Jičín, with its remarkable historical sites, is undoubtedly an historic town, attractive to tourists. Architectonic sights from the 17th century are exceptional as they give testimony of the boom that this otherwise usually serene town went through. Thanks to the controversial figure of Albrecht von Wallenstein, Jičín stepped out of its shadow and for a decade became a seat of power basking in the sun of European importance.
Jičín went through its shiniest moments at a time when Europe was afflicted by the Thirty Years’ War. While other towns and cities were under siege, being burnt down and raided, Jičín was peaceful. The town was prosperous and busy with constructing buildings.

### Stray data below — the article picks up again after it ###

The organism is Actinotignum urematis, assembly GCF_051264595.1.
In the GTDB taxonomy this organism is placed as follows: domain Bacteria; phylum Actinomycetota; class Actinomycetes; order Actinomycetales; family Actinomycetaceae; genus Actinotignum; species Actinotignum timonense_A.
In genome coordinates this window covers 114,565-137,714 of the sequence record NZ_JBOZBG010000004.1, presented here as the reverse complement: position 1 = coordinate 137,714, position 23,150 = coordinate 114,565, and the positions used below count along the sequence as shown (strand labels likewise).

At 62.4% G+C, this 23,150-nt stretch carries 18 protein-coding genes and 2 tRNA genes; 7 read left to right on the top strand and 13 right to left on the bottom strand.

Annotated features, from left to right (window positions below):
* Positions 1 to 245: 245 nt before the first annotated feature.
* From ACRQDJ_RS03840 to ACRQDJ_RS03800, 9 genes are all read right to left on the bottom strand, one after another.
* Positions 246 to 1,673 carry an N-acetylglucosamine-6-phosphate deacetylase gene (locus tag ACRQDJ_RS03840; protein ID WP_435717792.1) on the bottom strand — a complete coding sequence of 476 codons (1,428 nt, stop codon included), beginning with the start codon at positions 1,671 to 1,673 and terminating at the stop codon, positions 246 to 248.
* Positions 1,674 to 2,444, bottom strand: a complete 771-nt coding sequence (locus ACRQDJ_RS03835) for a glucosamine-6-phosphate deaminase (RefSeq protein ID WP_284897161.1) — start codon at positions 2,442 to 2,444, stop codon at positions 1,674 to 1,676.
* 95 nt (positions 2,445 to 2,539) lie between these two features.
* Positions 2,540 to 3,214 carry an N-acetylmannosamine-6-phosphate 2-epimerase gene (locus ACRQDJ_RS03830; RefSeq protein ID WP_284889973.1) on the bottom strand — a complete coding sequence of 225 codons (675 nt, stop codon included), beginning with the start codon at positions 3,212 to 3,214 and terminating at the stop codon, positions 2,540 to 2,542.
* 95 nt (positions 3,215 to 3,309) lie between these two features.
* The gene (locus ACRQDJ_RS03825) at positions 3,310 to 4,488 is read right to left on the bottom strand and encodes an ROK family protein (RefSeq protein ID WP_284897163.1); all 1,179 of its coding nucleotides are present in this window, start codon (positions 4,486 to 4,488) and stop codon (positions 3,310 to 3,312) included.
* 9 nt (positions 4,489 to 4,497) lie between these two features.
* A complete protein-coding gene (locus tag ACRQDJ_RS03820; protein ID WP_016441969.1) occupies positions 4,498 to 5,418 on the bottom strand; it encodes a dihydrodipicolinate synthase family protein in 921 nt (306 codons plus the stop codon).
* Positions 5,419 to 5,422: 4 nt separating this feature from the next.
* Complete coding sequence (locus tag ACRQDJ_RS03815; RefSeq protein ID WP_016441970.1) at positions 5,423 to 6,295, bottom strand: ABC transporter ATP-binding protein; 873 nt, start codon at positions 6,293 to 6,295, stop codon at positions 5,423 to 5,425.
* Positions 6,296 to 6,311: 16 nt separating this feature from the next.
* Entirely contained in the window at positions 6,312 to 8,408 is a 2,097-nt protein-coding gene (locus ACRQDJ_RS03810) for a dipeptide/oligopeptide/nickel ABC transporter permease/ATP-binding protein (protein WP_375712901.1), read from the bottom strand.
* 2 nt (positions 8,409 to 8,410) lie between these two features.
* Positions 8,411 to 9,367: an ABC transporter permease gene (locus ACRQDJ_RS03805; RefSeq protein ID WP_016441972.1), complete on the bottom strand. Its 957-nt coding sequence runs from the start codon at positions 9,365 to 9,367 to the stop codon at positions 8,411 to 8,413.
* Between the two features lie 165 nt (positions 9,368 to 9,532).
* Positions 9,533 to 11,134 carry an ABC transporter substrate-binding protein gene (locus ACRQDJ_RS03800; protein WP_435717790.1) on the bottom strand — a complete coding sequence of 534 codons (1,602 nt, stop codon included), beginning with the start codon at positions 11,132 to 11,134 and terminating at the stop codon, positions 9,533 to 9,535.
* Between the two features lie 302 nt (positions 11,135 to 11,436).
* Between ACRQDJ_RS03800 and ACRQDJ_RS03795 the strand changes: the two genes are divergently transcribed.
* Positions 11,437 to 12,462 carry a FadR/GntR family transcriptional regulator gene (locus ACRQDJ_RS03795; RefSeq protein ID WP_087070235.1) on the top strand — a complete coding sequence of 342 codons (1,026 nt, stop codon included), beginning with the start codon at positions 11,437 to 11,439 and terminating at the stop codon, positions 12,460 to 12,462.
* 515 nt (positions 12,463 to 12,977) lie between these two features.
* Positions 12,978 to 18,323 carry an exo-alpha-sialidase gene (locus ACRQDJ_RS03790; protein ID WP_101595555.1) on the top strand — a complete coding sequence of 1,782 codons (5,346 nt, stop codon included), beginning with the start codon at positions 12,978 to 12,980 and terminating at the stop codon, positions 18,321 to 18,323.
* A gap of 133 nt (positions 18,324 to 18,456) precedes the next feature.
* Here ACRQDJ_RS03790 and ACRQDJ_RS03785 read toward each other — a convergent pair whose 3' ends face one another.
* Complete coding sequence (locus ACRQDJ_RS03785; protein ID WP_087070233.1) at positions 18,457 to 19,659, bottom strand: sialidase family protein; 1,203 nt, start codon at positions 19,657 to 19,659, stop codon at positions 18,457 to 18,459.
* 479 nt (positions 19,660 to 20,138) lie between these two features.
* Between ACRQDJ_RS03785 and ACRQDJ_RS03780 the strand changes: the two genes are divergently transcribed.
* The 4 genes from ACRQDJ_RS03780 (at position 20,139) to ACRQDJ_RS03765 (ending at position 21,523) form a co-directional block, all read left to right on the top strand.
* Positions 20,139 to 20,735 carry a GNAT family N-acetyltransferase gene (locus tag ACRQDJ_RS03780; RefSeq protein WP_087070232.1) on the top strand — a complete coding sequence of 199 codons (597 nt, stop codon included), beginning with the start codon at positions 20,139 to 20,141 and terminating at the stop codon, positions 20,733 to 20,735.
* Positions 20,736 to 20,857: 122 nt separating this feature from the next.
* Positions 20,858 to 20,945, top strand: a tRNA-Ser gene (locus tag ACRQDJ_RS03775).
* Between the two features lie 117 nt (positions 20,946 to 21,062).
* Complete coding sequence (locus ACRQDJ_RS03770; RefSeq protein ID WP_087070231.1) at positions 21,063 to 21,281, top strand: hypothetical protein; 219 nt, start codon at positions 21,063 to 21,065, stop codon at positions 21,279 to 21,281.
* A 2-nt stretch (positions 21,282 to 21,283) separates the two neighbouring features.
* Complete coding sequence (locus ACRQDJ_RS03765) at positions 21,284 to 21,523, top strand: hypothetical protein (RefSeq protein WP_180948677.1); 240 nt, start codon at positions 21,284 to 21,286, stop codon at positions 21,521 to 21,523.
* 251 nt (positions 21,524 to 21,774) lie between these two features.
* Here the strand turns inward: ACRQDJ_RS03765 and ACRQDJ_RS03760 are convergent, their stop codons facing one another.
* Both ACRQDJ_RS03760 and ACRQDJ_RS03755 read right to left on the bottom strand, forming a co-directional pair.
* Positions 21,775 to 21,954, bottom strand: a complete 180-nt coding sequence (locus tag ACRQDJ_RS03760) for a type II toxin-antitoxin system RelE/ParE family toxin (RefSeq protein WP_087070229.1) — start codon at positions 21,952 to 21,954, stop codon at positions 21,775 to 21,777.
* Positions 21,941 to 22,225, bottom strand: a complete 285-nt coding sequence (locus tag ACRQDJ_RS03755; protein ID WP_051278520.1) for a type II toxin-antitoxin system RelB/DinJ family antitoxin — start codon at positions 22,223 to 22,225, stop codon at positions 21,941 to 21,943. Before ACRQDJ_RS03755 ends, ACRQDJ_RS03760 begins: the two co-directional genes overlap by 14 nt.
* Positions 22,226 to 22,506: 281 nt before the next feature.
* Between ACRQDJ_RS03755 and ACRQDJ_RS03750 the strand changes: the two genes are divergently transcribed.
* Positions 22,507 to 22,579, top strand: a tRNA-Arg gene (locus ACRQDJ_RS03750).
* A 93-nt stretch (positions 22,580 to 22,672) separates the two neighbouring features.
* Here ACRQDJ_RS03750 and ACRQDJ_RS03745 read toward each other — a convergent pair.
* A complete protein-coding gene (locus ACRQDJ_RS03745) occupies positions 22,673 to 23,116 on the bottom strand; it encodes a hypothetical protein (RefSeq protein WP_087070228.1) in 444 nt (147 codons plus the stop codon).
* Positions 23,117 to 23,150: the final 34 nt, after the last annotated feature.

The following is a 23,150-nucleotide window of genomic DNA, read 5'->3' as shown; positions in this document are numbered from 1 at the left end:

Whole blocks of medieval houses were demolished to make place for opulent representative buildings. All that – the demolition and construction – happened at a fast pace based on precisely designed plans. A palace for the reigning duke was built in the centre of the town, a suburban pleasure palace with a garden was built near the hill of Zebín, two monasteries were established, a grammar school for students from all over the dominion was set up, and a new suburb for craftsmen was developed. There were even plans of establishing a diocese and a university. The flourishing of Jičín was, however, only as long as the career of the man to whom the town owes its glory.